Whenever anyone says, “I don’t want to be self-promotional” or “I don’t want to sound like I’m selling” that’s exactly what they are doing — sounding salesy. On the radio recently I heard the president of a company do this by saying, “In the spirit of full-disclosure, I own XXX company.” Then went on to tell how excellent the product his company made was. Clunk.
If you are delivering value it’s the natural next step for your audience to want more of you and your expertise or your book, product or service. Only focus your audience’s attention on what you what them to think about or know. You are responsible for synthesizing, and concisely delivering, the most important points you want to convey to your audience.
It’s up to you to choose the stories that will be most satisfying and intriguing. They should be constructed to entice people to want to engage more fully with you in the capacity you choose i.e. hire you, visit your store, buy your product etc. Leave your audience with a good feeling about you so they want more. Media appearances give you ample time to practice good manners and grace.
To make the media love you avoid these common mistakes.
1. Hello out there!
How can I find you? Most people didn’t give me their full contact information. I know this sounds ludicrous, but not only did people not include their website or phone number, but they often had a gmail, hotmail or other free account so even when I tried to Google them I couldn’t find their website. Maddening. One PR person didn’t even leave her name! (This frightens me deeply).
Please give the media every single option you have to get in touch with you and let them choose the medium they prefer. Include your phone, cell, email, website, blog, facebook, and a direct link to your media page. And, need I say it, your full name?
2. Just call me.
A few people said things like, “Call me, I’m happy to talk to you and answer your questions.” No. I asked you questions in my query that I wanted you to answer so I could determine if I wanted to talk to you. You need to give me a reason to WANT to get more information. It’s called a tease. A few people gave me general, boring information that anyone in their field could have supplied.
On the other hand you don’t want to give me everything because then I won’t need to call you. Just give me enough to peak my interest. And please give me answers to the questions I asked.
3. My life story blah, blah, blah.
There were others who gave out too much information. Stuff that may be interesting in another context, but wasn’t what I asked for. I’m on a deadline and I only want the information that I requested.
4. You’re stupid.
In my query, as an example of what I wanted, I quoted research from another source and one person told me that it was “ludicrous”. Well, that got my attention, but it didn’t give me a warm fuzzy feeling about him. I suspect he did it for the shock value. That worked. He had some interesting things to say, but I may or may not contact him. Is he rash or bullheaded? Not sure if I can take someone so flip seriously.
5. I have a friend who…
People wrote in to tell me to contact their friend, but don’t tell me why he/she would be right for my story. Just that he/she would be perfect for me. Why would I believe a stranger who is biased?
6. Are there specific questions you need answered?
Uh, yeah. Don’t ask me this when I listed several in the query. Very specifically, actually. This person answered my query very briefly, but didn’t address my particular questions, which, if a reporter asks, you should. They ask because they want to know. It’s how we determine whether you qualify for what we need.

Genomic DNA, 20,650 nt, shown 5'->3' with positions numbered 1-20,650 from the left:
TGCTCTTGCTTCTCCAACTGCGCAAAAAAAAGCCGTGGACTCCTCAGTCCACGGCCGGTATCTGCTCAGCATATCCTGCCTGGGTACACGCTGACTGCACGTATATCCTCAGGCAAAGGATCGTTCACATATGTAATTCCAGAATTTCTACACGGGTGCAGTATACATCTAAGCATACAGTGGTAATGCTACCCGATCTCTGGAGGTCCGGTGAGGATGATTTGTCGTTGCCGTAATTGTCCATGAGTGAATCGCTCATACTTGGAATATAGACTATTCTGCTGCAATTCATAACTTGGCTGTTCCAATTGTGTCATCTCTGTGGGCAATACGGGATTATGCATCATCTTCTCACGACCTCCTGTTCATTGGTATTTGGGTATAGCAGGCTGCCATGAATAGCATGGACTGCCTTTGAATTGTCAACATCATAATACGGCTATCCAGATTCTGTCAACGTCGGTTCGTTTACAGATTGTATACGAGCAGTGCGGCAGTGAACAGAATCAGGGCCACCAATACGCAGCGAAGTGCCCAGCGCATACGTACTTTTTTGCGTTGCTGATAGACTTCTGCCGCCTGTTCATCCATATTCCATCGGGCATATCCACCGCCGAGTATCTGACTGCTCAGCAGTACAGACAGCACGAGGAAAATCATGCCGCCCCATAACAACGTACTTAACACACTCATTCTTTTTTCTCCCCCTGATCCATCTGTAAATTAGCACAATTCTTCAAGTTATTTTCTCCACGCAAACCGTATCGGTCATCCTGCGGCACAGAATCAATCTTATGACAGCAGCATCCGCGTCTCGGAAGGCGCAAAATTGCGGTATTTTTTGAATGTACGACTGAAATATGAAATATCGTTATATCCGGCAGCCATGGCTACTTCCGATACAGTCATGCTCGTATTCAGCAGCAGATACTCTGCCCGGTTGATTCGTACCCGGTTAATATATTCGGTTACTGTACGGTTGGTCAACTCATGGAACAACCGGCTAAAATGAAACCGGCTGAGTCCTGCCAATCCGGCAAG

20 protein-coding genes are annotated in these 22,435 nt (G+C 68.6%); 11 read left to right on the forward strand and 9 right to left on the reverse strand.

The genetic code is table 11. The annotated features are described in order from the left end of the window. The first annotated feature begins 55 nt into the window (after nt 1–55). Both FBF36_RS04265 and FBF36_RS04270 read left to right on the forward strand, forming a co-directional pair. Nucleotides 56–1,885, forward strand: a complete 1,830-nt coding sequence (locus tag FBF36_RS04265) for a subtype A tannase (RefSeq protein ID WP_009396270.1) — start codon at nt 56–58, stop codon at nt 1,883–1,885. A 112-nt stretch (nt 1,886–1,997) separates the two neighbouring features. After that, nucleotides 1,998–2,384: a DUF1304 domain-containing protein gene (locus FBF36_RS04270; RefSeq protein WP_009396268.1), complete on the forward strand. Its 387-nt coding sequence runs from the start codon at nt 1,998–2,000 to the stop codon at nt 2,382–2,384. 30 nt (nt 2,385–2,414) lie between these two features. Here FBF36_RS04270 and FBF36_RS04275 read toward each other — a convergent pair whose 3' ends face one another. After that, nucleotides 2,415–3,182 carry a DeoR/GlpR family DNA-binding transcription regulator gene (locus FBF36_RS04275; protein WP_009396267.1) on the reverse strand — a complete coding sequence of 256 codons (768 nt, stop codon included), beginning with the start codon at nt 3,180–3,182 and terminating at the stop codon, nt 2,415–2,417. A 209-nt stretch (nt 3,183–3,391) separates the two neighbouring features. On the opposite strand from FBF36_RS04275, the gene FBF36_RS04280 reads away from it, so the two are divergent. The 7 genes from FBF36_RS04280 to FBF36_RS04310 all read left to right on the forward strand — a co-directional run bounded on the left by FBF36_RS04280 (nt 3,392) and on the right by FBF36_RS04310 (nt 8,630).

7. Let me tell you about me.
Please don’t give me background that has nothing to do with what I’m asking. A PR company — who should know better — proposed their client and then went on for two paragraphs about the real estate firm’s accomplishments where their client worked. I asked for a powerful woman doing martial arts to discuss the impact it had on her body image, personal and professional life. What does this have to do with what I’m interested in. Nothing.
Why should I care that the company “completed commercial leasing transactions totaling over 10 million square feet and valued at over $1.6 billion.” Now if the PR person had connected that in some way to the personal success of his client’s training in martial arts he would have gotten my interest.
8. Read this.
Some people told me that they were experts and then referred me to other people’s articles. While this was helpful overall, it wasn’t helpful in terms of me evaluating them to see if they would be the right expert for my story. I asked for research and studies, but I wanted to talk to the people who had done them. Why would I use a secondary source if I could go to the original one? Plus, if you’re going to send me to a link I need to know why. Tell me the topic of the story and why it would interest me. Better yet, tell me how that article or research is connected to you and what you do.
9. Hi, I’m famous.
A few famous people (what, they don’t have to play by the rules?) had their assistant or PR person contact me saying that they were available to be interviewed. They didn’t explain why their boss/client was an expert but gave me a link to an article or two that they had written.
I don’t want to have to plow through tons of material to see if this expert is right for me. YOU need to convince ME that I should talk to you. Just because you’re famous doesn’t get you off the hook for showing me that you’re the expert I need. Because, guess what? Lots of famous experts are vying for my time who sent me just what I needed to inspire me to call them.
Besides, I’m not going to call you because you’re famous, I’m going to call you if you have the information that I need. And you don’t need to be famous to be the expert that I will use. So please follow the producer or journalist’s instructions EXACTLY and you’ll become a pleasure instead of a pain.